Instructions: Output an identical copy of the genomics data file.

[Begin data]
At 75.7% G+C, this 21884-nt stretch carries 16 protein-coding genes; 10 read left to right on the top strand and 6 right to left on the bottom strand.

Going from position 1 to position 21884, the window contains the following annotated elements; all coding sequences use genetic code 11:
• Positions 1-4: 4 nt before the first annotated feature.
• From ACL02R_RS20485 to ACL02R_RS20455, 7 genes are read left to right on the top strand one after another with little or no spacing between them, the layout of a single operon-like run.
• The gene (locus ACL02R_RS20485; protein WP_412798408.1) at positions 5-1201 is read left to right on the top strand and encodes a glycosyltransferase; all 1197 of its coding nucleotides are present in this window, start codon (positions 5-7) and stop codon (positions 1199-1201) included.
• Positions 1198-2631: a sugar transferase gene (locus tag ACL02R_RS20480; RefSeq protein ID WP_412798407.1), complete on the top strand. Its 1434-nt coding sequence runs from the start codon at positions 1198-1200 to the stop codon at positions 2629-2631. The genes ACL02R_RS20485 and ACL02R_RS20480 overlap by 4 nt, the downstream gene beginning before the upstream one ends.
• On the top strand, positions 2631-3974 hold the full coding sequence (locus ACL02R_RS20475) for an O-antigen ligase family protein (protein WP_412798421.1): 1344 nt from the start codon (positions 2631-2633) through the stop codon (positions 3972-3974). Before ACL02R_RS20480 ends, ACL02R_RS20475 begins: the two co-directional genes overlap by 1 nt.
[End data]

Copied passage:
At 75.7% G+C, this 21884-nt stretch carries 16 protein-coding genes; 10 read left to right on the top strand and 6 right to left on the bottom strand.

Going from position 1 to position 21884, the window contains the following annotated elements; all coding sequences use genetic code 11:
• Positions 1-4: 4 nt before the first annotated feature.
• From ACL02R_RS20485 to ACL02R_RS20455, 7 genes are read left to right on the top strand one after another with little or no spacing between them, the layout of a single operon-like run.
• The gene (locus ACL02R_RS20485; protein WP_412798408.1) at positions 5-1201 is read left to right on the top strand and encodes a glycosyltransferase; all 1197 of its coding nucleotides are present in this window, start codon (positions 5-7) and stop codon (positions 1199-1201) included.
• Positions 1198-2631: a sugar transferase gene (locus tag ACL02R_RS20480; RefSeq protein ID WP_412798407.1), complete on the top strand. Its 1434-nt coding sequence runs from the start codon at positions 1198-1200 to the stop codon at positions 2629-2631. The genes ACL02R_RS20485 and ACL02R_RS20480 overlap by 4 nt, the downstream gene beginning before the upstream one ends.
• On the top strand, positions 2631-3974 hold the full coding sequence (locus ACL02R_RS20475) for an O-antigen ligase family protein (protein WP_412798421.1): 1344 nt from the start codon (positions 2631-2633) through the stop codon (positions 3972-3974). Before ACL02R_RS20480 ends, ACL02R_RS20475 begins: the two co-directional genes overlap by 1 nt.